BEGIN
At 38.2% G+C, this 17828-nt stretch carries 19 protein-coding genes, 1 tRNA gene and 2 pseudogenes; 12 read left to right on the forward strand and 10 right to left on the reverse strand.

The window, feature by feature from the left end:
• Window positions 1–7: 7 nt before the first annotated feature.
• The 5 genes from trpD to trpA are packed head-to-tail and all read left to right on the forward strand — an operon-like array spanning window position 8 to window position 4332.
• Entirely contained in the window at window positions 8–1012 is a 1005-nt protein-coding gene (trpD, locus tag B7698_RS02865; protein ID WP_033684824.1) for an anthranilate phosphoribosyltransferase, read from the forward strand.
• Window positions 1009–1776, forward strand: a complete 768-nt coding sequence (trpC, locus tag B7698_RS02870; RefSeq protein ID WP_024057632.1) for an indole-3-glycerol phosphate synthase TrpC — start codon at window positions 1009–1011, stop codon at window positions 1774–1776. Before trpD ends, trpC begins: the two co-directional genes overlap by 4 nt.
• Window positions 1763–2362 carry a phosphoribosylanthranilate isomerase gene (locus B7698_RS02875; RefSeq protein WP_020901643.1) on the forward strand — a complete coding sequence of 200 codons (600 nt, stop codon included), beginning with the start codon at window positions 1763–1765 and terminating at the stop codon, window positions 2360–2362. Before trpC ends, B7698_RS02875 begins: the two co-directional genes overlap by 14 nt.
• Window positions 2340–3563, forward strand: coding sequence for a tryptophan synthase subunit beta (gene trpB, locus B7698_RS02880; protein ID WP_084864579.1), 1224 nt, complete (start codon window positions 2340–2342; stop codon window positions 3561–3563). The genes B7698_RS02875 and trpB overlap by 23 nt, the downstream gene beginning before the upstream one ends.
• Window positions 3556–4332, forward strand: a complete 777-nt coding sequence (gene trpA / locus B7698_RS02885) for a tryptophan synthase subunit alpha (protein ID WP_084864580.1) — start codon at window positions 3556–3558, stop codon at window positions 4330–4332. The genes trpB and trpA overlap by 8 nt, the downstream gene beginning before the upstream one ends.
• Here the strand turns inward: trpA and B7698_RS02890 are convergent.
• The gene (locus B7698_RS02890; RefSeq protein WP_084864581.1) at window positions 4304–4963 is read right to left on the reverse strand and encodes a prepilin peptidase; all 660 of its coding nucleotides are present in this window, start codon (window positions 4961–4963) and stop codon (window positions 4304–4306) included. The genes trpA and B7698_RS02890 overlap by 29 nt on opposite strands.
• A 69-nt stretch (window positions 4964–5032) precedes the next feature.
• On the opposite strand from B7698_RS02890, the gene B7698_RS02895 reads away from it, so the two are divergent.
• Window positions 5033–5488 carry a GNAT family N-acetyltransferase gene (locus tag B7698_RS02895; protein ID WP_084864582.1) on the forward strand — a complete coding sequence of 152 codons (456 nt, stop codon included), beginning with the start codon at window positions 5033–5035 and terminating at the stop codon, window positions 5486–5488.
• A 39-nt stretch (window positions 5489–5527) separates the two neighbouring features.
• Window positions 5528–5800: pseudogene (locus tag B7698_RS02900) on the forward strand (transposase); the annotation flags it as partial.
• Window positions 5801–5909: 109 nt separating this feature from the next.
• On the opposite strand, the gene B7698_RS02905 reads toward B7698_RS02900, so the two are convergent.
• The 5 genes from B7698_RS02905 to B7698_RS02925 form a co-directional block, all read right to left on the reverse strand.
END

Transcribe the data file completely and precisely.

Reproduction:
At 38.2% G+C, this 17828-nt stretch carries 19 protein-coding genes, 1 tRNA gene and 2 pseudogenes; 12 read left to right on the forward strand and 10 right to left on the reverse strand.

The window, feature by feature from the left end:
• Window positions 1–7: 7 nt before the first annotated feature.
• The 5 genes from trpD to trpA are packed head-to-tail and all read left to right on the forward strand — an operon-like array spanning window position 8 to window position 4332.
• Entirely contained in the window at window positions 8–1012 is a 1005-nt protein-coding gene (trpD, locus tag B7698_RS02865; protein ID WP_033684824.1) for an anthranilate phosphoribosyltransferase, read from the forward strand.
• Window positions 1009–1776, forward strand: a complete 768-nt coding sequence (trpC, locus tag B7698_RS02870; RefSeq protein ID WP_024057632.1) for an indole-3-glycerol phosphate synthase TrpC — start codon at window positions 1009–1011, stop codon at window positions 1774–1776. Before trpD ends, trpC begins: the two co-directional genes overlap by 4 nt.
• Window positions 1763–2362 carry a phosphoribosylanthranilate isomerase gene (locus B7698_RS02875; RefSeq protein WP_020901643.1) on the forward strand — a complete coding sequence of 200 codons (600 nt, stop codon included), beginning with the start codon at window positions 1763–1765 and terminating at the stop codon, window positions 2360–2362. Before trpC ends, B7698_RS02875 begins: the two co-directional genes overlap by 14 nt.
• Window positions 2340–3563, forward strand: coding sequence for a tryptophan synthase subunit beta (gene trpB, locus B7698_RS02880; protein ID WP_084864579.1), 1224 nt, complete (start codon window positions 2340–2342; stop codon window positions 3561–3563). The genes B7698_RS02875 and trpB overlap by 23 nt, the downstream gene beginning before the upstream one ends.
• Window positions 3556–4332, forward strand: a complete 777-nt coding sequence (gene trpA / locus B7698_RS02885) for a tryptophan synthase subunit alpha (protein ID WP_084864580.1) — start codon at window positions 3556–3558, stop codon at window positions 4330–4332. The genes trpB and trpA overlap by 8 nt, the downstream gene beginning before the upstream one ends.
• Here the strand turns inward: trpA and B7698_RS02890 are convergent.
• The gene (locus B7698_RS02890; RefSeq protein WP_084864581.1) at window positions 4304–4963 is read right to left on the reverse strand and encodes a prepilin peptidase; all 660 of its coding nucleotides are present in this window, start codon (window positions 4961–4963) and stop codon (window positions 4304–4306) included. The genes trpA and B7698_RS02890 overlap by 29 nt on opposite strands.
• A 69-nt stretch (window positions 4964–5032) precedes the next feature.
• On the opposite strand from B7698_RS02890, the gene B7698_RS02895 reads away from it, so the two are divergent.
• Window positions 5033–5488 carry a GNAT family N-acetyltransferase gene (locus tag B7698_RS02895; protein ID WP_084864582.1) on the forward strand — a complete coding sequence of 152 codons (456 nt, stop codon included), beginning with the start codon at window positions 5033–5035 and terminating at the stop codon, window positions 5486–5488.
• A 39-nt stretch (window positions 5489–5527) separates the two neighbouring features.
• Window positions 5528–5800: pseudogene (locus tag B7698_RS02900) on the forward strand (transposase); the annotation flags it as partial.
• Window positions 5801–5909: 109 nt separating this feature from the next.
• On the opposite strand, the gene B7698_RS02905 reads toward B7698_RS02900, so the two are convergent.
• The 5 genes from B7698_RS02905 to B7698_RS02925 form a co-directional block, all read right to left on the reverse strand.